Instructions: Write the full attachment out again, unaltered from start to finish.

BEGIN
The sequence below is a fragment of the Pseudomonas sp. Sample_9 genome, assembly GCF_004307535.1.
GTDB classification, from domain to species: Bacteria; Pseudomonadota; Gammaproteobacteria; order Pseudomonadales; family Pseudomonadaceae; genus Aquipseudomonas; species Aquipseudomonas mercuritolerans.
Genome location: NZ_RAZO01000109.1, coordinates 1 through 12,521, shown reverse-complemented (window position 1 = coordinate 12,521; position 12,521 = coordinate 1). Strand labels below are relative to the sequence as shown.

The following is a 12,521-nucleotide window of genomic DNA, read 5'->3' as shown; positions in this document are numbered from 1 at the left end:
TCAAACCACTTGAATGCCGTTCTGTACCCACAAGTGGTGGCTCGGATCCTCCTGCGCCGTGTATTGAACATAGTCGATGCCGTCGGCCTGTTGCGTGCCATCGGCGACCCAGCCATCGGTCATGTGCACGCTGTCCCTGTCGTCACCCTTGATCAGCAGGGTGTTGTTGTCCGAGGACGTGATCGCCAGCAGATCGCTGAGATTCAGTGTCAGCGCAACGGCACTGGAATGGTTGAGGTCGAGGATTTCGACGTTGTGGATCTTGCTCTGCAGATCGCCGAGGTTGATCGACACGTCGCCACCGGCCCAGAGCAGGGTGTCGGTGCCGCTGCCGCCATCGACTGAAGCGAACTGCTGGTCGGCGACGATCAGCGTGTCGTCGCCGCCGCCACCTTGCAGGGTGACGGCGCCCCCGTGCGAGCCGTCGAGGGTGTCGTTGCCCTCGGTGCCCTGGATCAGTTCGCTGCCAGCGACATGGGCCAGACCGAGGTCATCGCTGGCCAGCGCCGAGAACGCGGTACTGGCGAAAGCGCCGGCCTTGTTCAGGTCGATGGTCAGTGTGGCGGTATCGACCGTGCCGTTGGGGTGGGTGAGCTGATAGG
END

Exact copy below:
The sequence below is a fragment of the Pseudomonas sp. Sample_9 genome, assembly GCF_004307535.1.
GTDB classification, from domain to species: Bacteria; Pseudomonadota; Gammaproteobacteria; order Pseudomonadales; family Pseudomonadaceae; genus Aquipseudomonas; species Aquipseudomonas mercuritolerans.
Genome location: NZ_RAZO01000109.1, coordinates 1 through 12,521, shown reverse-complemented (window position 1 = coordinate 12,521; position 12,521 = coordinate 1). Strand labels below are relative to the sequence as shown.

The following is a 12,521-nucleotide window of genomic DNA, read 5'->3' as shown; positions in this document are numbered from 1 at the left end:
TCAAACCACTTGAATGCCGTTCTGTACCCACAAGTGGTGGCTCGGATCCTCCTGCGCCGTGTATTGAACATAGTCGATGCCGTCGGCCTGTTGCGTGCCATCGGCGACCCAGCCATCGGTCATGTGCACGCTGTCCCTGTCGTCACCCTTGATCAGCAGGGTGTTGTTGTCCGAGGACGTGATCGCCAGCAGATCGCTGAGATTCAGTGTCAGCGCAACGGCACTGGAATGGTTGAGGTCGAGGATTTCGACGTTGTGGATCTTGCTCTGCAGATCGCCGAGGTTGATCGACACGTCGCCACCGGCCCAGAGCAGGGTGTCGGTGCCGCTGCCGCCATCGACTGAAGCGAACTGCTGGTCGGCGACGATCAGCGTGTCGTCGCCGCCGCCACCTTGCAGGGTGACGGCGCCCCCGTGCGAGCCGTCGAGGGTGTCGTTGCCCTCGGTGCCCTGGATCAGTTCGCTGCCAGCGACATGGGCCAGACCGAGGTCATCGCTGGCCAGCGCCGAGAACGCGGTACTGGCGAAAGCGCCGGCCTTGTTCAGGTCGATGGTCAGTGTGGCGGTATCGACCGTGCCGTTGGGGTGGGTGAGCTGATAGG